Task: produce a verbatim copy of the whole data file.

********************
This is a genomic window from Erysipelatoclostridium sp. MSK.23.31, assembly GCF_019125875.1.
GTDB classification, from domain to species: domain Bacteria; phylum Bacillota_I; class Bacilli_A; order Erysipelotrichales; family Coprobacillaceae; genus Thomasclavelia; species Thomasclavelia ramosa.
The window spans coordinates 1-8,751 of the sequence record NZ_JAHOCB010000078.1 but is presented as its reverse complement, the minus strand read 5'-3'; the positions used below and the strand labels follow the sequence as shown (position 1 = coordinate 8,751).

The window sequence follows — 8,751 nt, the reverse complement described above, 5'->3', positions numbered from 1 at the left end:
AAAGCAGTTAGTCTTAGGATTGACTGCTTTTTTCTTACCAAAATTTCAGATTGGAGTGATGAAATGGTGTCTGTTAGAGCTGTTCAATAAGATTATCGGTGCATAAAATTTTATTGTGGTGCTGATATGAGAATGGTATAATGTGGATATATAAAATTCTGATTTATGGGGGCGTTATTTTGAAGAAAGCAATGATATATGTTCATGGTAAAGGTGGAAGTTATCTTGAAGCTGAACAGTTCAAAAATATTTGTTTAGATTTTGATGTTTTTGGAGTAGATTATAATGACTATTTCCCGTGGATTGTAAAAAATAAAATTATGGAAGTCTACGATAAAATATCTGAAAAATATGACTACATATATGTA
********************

This is a genomic window from Erysipelatoclostridium sp. MSK.23.31, assembly GCF_019125875.1.
GTDB classification, from domain to species: domain Bacteria; phylum Bacillota_I; class Bacilli_A; order Erysipelotrichales; family Coprobacillaceae; genus Thomasclavelia; species Thomasclavelia ramosa.
The window spans coordinates 1-8,751 of the sequence record NZ_JAHOCB010000078.1 but is presented as its reverse complement, the minus strand read 5'-3'; the positions used below and the strand labels follow the sequence as shown (position 1 = coordinate 8,751).

The window sequence follows — 8,751 nt, the reverse complement described above, 5'->3', positions numbered from 1 at the left end:
AAAGCAGTTAGTCTTAGGATTGACTGCTTTTTTCTTACCAAAATTTCAGATTGGAGTGATGAAATGGTGTCTGTTAGAGCTGTTCAATAAGATTATCGGTGCATAAAATTTTATTGTGGTGCTGATATGAGAATGGTATAATGTGGATATATAAAATTCTGATTTATGGGGGCGTTATTTTGAAGAAAGCAATGATATATGTTCATGGTAAAGGTGGAAGTTATCTTGAAGCTGAACAGTTCAAAAATATTTGTTTAGATTTTGATGTTTTTGGAGTAGATTATAATGACTATTTCCCGTGGATTGTAAAAAATAAAATTATGGAAGTCTACGATAAAATATCTGAAAAATATGACTACATATATGTA